A Critical Analysis of the Gartner’s Cloud Core Financial Management Suites Magic Quadrant

Last Updated on December 9, 2021 by Shaun Snapp

Executive Summary

  • Gartner produces a Cloud Core Financial Management Suites for Midsize, Large and Global Enterprises MQ.
  • We evaluate this MQ to see if it holds up to scrutiny.

Introduction

Gartner produces a large number of Magic Quadrants highly. Curiously, while these Magic Quadrants are prevalent topics of discussion and determine many purchase decisions, each one that we have evaluated has significant problems that make us question the validity of this highly popular product.

The Cloud Core Financial Management Suites for Midsize, Large and Global Enterprises Magic Quadrant

The following is the 2021 version of Gartner’s Cloud Core Financial Management Suites for Midsize, Large and Global Enterprises Magic Quadrant.

This is a strangely named MQ. This is an MQ for ERP systems, and “ERP systems” are what the vendors that sell these systems call them.

Two things immediately pop out to us when reading this MQ.

Observation #1: An MQ Exclusively for Only The Large Vendors

There are many cloud ERP vendors. However, only ten companies made a list, and nearly every one of the vendors is large. The only one that is not is Acumatica.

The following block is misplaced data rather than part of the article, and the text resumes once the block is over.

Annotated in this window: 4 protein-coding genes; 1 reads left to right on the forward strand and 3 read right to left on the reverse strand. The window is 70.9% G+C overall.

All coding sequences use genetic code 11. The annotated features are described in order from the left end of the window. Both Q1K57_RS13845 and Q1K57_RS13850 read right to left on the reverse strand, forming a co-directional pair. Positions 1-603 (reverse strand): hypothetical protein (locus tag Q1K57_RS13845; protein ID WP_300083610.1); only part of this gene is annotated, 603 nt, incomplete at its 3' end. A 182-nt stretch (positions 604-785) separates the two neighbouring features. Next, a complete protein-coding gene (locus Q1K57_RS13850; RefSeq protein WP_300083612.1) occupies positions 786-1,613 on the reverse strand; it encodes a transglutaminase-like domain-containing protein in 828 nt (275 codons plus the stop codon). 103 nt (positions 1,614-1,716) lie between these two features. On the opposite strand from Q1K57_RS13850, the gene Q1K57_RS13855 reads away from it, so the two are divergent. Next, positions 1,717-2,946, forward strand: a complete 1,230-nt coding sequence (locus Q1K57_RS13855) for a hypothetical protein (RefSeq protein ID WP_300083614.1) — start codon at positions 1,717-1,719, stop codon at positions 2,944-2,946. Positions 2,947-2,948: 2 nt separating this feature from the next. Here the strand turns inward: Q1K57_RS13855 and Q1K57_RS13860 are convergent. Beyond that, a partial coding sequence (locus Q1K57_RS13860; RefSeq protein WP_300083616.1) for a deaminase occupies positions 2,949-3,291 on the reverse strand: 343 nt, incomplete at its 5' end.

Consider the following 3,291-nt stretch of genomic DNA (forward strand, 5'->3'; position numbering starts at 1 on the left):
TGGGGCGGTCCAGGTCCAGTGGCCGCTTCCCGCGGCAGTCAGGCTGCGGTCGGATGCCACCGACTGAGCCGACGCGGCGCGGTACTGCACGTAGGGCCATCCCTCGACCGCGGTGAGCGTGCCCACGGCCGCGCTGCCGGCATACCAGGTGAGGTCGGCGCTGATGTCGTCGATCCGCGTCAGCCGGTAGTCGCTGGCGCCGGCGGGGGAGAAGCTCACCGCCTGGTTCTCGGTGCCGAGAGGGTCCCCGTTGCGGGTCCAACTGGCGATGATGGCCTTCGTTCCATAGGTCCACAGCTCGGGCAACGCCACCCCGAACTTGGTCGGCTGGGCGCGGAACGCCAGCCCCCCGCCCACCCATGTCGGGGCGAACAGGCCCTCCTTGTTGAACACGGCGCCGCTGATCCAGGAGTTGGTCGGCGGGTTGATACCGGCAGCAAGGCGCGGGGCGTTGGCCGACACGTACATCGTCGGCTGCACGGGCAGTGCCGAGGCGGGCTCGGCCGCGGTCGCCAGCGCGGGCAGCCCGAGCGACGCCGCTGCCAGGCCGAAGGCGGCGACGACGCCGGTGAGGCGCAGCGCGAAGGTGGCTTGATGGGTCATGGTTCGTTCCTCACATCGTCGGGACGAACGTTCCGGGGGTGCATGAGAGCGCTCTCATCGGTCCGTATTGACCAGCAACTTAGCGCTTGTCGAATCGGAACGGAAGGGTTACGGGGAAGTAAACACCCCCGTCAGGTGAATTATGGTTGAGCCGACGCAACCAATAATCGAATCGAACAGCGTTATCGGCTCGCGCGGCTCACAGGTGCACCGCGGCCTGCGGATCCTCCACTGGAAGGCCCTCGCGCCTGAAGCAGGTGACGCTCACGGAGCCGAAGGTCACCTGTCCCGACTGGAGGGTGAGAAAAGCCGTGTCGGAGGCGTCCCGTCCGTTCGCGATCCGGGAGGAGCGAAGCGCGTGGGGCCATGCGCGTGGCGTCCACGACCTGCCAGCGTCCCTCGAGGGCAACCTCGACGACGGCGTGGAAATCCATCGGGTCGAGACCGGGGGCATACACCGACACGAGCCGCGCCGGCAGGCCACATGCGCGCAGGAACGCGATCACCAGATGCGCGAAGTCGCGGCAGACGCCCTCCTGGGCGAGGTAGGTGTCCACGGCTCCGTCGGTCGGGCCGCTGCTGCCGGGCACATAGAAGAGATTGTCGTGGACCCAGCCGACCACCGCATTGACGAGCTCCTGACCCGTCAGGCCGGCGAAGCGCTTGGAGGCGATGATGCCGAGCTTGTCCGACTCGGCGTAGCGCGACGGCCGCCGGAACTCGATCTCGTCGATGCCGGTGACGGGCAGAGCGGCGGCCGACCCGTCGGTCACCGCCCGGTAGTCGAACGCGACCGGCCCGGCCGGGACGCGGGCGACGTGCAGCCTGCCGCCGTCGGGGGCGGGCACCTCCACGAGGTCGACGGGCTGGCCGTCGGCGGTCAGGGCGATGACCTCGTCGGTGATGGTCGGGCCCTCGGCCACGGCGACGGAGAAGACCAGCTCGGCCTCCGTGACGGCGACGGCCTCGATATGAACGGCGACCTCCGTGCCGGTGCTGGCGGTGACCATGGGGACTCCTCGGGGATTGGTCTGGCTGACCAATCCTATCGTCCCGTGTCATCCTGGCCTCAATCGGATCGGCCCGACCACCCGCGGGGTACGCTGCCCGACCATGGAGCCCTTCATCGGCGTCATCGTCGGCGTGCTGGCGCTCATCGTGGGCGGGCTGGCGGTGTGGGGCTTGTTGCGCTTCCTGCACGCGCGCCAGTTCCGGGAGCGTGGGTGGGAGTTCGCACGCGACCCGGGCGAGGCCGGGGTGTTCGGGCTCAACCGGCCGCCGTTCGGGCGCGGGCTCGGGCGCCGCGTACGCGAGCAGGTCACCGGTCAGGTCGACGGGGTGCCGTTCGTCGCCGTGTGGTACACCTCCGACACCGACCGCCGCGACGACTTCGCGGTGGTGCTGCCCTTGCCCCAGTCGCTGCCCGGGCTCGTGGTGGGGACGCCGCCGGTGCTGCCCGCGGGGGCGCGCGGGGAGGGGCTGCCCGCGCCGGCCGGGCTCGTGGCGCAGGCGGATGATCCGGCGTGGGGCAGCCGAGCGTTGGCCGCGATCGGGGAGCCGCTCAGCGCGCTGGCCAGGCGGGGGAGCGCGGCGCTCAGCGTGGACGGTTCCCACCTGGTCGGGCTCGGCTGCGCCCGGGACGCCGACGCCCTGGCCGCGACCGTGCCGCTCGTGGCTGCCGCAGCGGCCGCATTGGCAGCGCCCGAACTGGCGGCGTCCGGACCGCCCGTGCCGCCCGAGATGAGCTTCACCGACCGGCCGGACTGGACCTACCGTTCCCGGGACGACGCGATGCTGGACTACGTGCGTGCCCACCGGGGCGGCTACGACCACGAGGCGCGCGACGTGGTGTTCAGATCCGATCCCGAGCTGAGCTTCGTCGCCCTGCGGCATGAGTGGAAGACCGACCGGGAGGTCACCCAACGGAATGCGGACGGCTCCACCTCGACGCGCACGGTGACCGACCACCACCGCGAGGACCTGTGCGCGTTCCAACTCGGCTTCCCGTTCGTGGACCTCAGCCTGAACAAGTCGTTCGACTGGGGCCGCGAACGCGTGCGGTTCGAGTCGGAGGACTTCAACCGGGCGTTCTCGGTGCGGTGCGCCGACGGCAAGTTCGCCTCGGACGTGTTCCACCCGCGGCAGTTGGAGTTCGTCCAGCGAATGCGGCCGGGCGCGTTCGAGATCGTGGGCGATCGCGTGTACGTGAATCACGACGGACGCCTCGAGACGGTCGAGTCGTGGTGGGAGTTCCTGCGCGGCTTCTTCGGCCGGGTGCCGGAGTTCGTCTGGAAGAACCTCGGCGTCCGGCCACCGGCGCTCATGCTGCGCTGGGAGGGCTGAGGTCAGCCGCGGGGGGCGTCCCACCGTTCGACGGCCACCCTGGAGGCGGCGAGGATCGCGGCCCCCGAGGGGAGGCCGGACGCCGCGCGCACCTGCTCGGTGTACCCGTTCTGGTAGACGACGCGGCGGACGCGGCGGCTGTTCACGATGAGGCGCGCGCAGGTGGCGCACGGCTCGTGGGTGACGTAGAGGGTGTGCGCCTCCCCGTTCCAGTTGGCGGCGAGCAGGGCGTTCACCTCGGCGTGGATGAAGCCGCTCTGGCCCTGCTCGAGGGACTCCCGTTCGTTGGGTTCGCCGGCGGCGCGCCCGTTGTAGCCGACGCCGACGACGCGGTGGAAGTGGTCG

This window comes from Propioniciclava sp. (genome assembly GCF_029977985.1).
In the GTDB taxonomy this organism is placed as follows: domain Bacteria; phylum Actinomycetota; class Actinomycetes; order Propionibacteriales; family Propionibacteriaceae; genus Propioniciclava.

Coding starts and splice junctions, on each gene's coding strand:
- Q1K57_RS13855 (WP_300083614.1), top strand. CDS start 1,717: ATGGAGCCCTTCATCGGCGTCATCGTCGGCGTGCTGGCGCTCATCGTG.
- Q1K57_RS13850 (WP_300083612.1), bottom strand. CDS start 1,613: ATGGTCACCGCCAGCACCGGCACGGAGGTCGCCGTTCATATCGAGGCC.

Why?

Now one might state that this is an MQ for midsize companies and up — so all the way to global. However, that would not be a good defense, as ByDesign, by SAP, is not implemented by large companies (it may be implemented by a smaller division of a large company, but that is, of course, not the same thing).

Gartner has stated that which vendors pay has no bearing on who appears or how they appear in the MQs — so why would this MQ be listed to only ten of the largest ERP vendors?

So many smaller ERP vendors offer much better pricing and are easier to deal with than these companies.

I can confidently say that it makes no sense for midsize companies and up to limit’s their software selection to these vendors. For one reason, some vendors offer better industry functionality, and one of these is ProcessPro, for process industry manufacturing.

We have no relationship with ProcessPro and are not saying this because we desire to promote them.

According to Gartner, they recommend that their clients limit their purchases to these companies. This is the universe of cloud ERP providers, which is not valid, and keeps companies from observing and considering other options that are better for different types of workloads — including, of course, price. But more than this, there is a strong relationship between the size of a vendor and how difficult they are to work with.

Observation #2: Oracle Does Not Have the Best Cloud ERP System

The fact that Oracle is the top-rated vendor in this MQ means the entire MQ is in error. Oracle’s migration of functionality from multiple on-premises applications has been a problem for decades. I have reviewed Oracle’s ERP Cloud and consulted with companies that use Oracle ERP Cloud, and the customer satisfaction with the product is low. Oracle is known to sell Oracle ERP Cloud, record the license as cloud, but then have the company go and implement one of its on-premises ERP systems.

Observation #3: No Open Source and No Custom Developed ERP